Graphic Design Differs Around the World 

Graphic Design Differs Around the World
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You might think that good design is universal, but what makes a “good” graphic design in the UK won’t necessarily resonate with your audience in Japan.

A faithful translation of the original text is one thing but very careful cultural consideration needs to be given to any international graphic design work. Especially true for ads, marketing materials, and other visually intensive content. Earlier this week, I looked at some reasons why multilingual graphic design is harder than it seems.

With that in mind, let’s a took at some of the ways graphic design differs around the world:

Graphic Design in Japan

Japanese SymbolsIn the West we tend to think of the Japanese as the original minimalists. However, this isn’t always true. Graphic design in modern-day Japan is often anything but minimalist. Japanese consumers tend to favour designs with bright colours and bold brushstrokes.  Circles and flowers are common motifs, and cute mascots are a common way for businesses to make themselves more relatable to their customers.

Japanese design is also frequently “information dense.” This tendency is especially notable when it comes to websites. Japanese websites can seem cluttered and “dated” to Western eyes, quoting Rich Mirocco,

“(In Japan), details are a welcome aspect of communication and therefore web design too, as a website conveys information and sells the company and its products in place of a live salesperson… Details are needed because risk is absolutely not tolerated. More is better. Way more is best.”

Mixing in Other Languages

Its common for Japanese graphic designers to use mixed languages in their work. Examples of mixing Japanese and Roman characters can be seen everywhere and is a trend designers love. It can be expressed either way, i.e. Japanese text written with ideographic characters, or English text mixed with Japanese characters. Its worth getting advice form a native speaker before starting this design as what looks good to one culture might not for the other.

Japanese Calligraphy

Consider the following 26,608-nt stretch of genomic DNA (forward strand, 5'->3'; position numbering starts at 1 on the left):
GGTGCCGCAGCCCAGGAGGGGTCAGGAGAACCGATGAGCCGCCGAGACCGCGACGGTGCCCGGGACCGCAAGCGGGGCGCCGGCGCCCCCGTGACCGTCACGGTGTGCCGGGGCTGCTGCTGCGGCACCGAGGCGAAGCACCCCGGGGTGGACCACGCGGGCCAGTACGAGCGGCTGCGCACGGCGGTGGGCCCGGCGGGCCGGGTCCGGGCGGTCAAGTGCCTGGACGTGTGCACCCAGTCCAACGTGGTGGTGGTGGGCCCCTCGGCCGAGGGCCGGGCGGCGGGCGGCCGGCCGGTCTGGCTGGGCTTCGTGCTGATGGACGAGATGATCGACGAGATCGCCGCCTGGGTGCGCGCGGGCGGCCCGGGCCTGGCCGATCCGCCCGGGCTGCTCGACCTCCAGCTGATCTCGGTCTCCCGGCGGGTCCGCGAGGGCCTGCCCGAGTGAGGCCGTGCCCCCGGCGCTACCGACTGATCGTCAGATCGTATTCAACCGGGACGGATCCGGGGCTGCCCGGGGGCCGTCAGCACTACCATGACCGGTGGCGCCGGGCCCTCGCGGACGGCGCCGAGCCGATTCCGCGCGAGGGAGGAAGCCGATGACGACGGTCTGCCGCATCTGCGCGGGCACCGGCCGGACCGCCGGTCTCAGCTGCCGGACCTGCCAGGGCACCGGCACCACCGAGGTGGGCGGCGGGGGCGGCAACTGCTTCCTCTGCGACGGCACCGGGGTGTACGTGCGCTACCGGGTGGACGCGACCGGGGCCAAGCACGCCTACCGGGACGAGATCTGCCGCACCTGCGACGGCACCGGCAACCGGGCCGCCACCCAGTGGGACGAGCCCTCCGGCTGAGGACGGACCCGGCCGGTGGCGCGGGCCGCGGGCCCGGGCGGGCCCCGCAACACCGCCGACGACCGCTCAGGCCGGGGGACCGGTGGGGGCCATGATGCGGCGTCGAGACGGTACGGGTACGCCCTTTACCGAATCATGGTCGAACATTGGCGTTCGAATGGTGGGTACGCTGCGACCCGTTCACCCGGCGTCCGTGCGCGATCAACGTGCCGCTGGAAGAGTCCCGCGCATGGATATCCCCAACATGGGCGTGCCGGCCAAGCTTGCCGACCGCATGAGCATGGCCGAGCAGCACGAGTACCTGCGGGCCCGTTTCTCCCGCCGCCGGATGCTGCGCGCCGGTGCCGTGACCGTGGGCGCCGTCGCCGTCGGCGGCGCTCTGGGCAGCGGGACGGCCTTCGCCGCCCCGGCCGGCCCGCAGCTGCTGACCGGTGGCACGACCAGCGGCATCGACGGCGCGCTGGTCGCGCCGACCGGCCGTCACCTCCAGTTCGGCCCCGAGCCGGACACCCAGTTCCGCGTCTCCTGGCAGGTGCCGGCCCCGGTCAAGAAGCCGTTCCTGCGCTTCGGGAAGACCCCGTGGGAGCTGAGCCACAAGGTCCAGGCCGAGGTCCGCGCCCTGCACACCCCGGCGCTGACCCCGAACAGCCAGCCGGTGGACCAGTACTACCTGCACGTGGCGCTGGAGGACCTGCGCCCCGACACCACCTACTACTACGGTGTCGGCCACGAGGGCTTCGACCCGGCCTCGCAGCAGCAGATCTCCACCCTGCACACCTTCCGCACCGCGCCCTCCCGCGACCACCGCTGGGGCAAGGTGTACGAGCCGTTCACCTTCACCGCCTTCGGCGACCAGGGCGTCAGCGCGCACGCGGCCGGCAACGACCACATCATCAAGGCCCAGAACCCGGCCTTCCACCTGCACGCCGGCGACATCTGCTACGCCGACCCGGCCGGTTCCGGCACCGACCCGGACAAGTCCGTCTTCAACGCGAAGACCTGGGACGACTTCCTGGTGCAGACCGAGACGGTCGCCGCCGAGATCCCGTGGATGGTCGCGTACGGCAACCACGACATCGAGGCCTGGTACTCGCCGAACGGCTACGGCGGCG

Respecting traditions in modern designs can call for the use of calligraphy (“shodou” in Japanese). Kids in Japan are taught calligraphy in school and its taken seriously by adults as its seen as a qualification. Its not used everywhere but can be seen on bottles of sake, restaurants posters or other traditional Japanese products. Lots of Japanese fonts are based on calligraphic writing styles. Here is a link to a Pinterest board I use as inspiration for this sort of thing.

I know this doesn’t cover everything that makes up the Japanese graphic design but if you look at how graphics are created in Japan you’ll notice there is a huge amount of artistry in the Japanese way of creating artwork. I’m hoping you get inspiration from Japanese design and use it to improve on your design work.

European Graphic Design

There are a lot of countries in Europe. Spanning from Russia in the east to the UK and Ireland in the west the countries and (more importantly) cultures are a diverse bunch. As you might expect, different countries and regions have different design preferences.

Its almost impossible for me to advise you on a one version catches all European graphic design. The Swiss are known for clean, simple and minimalist designs.  Minimalism rules in Scandinavia, too, with an additional focus on natural materials and textures. Meanwhile, Spanish designers (and consumers) favour eye-catching typography, textures, bright colours (especially red) and interesting patterns. French design often relies heavily on images and artistic typography.

Although it keeps changing, in the UK we’re seeing a lot of muted & monochrome colours, geometric shapes, simplified infographic and motion logos in our work at the minute.

Graphic Design in India

What about India? While Western websites tend to focus more on individualism. Web design in India is more focused on collectivism. This includes images of groups, formal speech, mission statements and opinions on group behaviour. Indian websites also tend to be more washed out, have duotone effects, and tend to have lower colour saturation.

Indian websites also tend to be more ornamental than Western sites, often making use of the colour gold. And not just on websites. Gold is a common colour in Indian print ads, as well.

Graphic Design in Latin America

Latin American design favours bold colours, hand-drawn or stencilled typography and motifs drawn from local cultural traditions and folklore.

Energetic and playful, Latin American design often resembles street art or folk art. Depending on where you are, there is also influence from both the United States and Europe. The northern part of the hemisphere is strongly influenced by North American design while European design still mostly influences the southern part.

Multilingual Design Services

Translating the Tube MapWhether you’re translating a website, a flyer, an advertisement or any other content with a visual component, it’s important to make sure that your design will resonate with audiences in all of your target languages. Otherwise, you’ll end up with a document that’s visually targeted to an English audience but written in another language. When it comes to communicating your message, you want your design to work with you, not against you!

At K International, we can help retarget your documents so that they connect with your intended audiences. Whether it needs a different colour palette, more appropriate imagery or a different set of visual cues altogether, our designers can adapt your document to communicate your message as effectively as possible.

Check out our multilingual design studio for your multilingual typesetting and transcreation projects.